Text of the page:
Veronika Hublová comes from Brno. “I was born here and went to all but one school here. I went to a primary school for the mathematically gifted. Then I ended up at a business academy which I thoroughly despised,” Veronika recounts. “It was around the time of the Velvet Revolution – nobody knew how the economy would evolve so I endured four years of boredom.”
After graduation (maturita), she packed her bag and left for England, where she spent a year working as an au pair and housekeeper. “I experienced London from the perspective of an immigrant, working for families from Nigeria, Greece or Thailand. All in all, it was really taxing, but I am grateful for it. I learned a lot of life lessons, and English.”
She kept working as an au pair for a while after returning to the Czech Republic and then she got admitted to the Faculty of Humanities in Prague (the predecessor of today’s FHS at Charles University). “Our classes were in the building which used to house a burn unit where Jan Palach died. Very interesting people like Tomáš Halík were giving lectures there, broadening my horizons immensely.” She did not finish the program though. During her studies, she started to gravitate toward psychology and succeeded in her admission to psychology at the Faculty of Arts in Brno. “It was impossible to do simultaneously. Nevertheless, to psychology I added English, which I enjoyed for being notably less theoretical than psychology.”
While studying, she traveled back to London as a tour guide. She graduated in both English and psychology and was hired as a researcher at the Masaryk University Faculty of Medicine, on track to earn a doctorate. “I wanted to do clinical psychology, but when I was finishing school, no such jobs were available. So I kept on studying, shifting my focus to schizophrenia, which was at once tremendously intriguing and challenging.”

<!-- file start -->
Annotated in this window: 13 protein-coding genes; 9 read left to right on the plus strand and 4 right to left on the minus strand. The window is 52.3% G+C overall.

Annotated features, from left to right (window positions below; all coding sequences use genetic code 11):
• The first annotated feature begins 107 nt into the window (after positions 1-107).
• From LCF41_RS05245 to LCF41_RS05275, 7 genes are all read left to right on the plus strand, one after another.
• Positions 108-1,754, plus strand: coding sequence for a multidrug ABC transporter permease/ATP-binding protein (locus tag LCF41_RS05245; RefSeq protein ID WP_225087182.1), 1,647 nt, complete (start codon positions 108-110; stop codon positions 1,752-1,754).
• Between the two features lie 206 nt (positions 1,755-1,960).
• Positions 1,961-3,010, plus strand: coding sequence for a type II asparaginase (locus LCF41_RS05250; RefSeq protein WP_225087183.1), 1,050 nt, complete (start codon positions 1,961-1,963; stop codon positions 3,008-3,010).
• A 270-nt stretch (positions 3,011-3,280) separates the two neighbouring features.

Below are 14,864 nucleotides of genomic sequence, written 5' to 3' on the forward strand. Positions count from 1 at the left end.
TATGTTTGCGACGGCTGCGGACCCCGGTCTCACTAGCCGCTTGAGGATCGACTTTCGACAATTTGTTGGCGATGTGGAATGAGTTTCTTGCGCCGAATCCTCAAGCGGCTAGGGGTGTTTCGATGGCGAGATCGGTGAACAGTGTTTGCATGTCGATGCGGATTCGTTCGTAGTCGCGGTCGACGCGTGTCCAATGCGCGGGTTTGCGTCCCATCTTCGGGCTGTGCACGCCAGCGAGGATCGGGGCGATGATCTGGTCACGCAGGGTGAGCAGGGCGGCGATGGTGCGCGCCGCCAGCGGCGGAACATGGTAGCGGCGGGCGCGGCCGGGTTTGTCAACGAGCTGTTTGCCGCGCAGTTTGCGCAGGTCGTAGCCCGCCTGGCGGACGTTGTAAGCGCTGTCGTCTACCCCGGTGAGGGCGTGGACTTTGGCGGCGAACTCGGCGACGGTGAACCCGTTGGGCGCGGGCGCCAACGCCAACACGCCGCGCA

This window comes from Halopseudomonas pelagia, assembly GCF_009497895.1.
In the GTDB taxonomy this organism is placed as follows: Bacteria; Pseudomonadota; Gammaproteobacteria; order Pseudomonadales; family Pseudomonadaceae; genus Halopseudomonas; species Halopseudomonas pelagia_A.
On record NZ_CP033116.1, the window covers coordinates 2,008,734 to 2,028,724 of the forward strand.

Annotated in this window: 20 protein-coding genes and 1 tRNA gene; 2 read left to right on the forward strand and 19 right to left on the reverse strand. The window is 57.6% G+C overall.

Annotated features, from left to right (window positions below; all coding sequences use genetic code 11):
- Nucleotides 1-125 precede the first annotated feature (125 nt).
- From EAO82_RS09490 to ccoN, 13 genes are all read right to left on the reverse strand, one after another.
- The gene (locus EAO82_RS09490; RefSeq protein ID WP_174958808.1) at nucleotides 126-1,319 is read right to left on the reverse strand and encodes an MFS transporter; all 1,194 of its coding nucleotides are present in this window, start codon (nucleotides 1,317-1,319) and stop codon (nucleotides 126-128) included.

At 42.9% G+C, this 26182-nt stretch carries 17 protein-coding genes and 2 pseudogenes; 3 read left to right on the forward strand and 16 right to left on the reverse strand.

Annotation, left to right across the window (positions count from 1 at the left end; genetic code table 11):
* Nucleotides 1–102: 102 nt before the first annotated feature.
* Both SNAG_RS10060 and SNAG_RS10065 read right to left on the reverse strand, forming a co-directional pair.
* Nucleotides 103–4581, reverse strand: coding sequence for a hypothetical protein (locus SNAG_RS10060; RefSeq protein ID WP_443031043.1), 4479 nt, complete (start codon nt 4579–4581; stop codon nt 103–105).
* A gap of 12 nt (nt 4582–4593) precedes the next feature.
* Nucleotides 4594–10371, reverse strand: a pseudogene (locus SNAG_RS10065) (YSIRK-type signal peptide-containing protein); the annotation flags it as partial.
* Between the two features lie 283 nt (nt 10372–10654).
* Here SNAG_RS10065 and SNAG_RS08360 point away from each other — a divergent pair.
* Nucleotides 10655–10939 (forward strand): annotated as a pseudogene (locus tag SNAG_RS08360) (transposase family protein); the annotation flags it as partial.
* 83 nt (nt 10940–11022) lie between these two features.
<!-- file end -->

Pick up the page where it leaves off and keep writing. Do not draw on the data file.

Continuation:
The fateful injury happened in her second year of doctoral studies. “I was studying part-time so money was in short supply, and I needed resources for my psychotherapeutic training. Looking for extra income, I juggled about five different activities, from traffic psychology assessments to proofreading. I was overworked.”
She found a better paid job at an old people’s home in the Vysočina Region. On the third day of her employment, she had a car accident. “Microsleep, probably. I wasn’t even driving fast, barely 60 kph. I drifted off an unpaved curb into a roadside ditch. Unfortunately, there was a tree. If it hadn’t been for the tree, I would have driven the car into a ditch and nothing serious would have happened. Just sheer bad luck.” Veronika has been in a wheelchair for over ten years now.
Veronika spent several months at a spinal injury unit where she continuously suffered from a decubitus ulcer. “That was really painful – they positioned me wrongly and the bedsore just would not heal,” she recalls. Afterwards, she spent over half a year at the rehabilitation institute in Košumberk-Luže. “There was a point between the spinal unit and rehab when I wasn’t sure whether I would walk again or not. It dawned on me in Luže. I saw the difference between me and the patients making progress who started slowly to pace on their own. I came to understand that I wasn’t one of them,” says Veronika.
“My arms weren’t improving; my legs were completely lifeless. I did not have the physical strength to take care of myself, which was the hardest part for me. All my life, I had been active and independent, and suddenly, I had to rely on the help of others around me,” she remarks on the drastic change.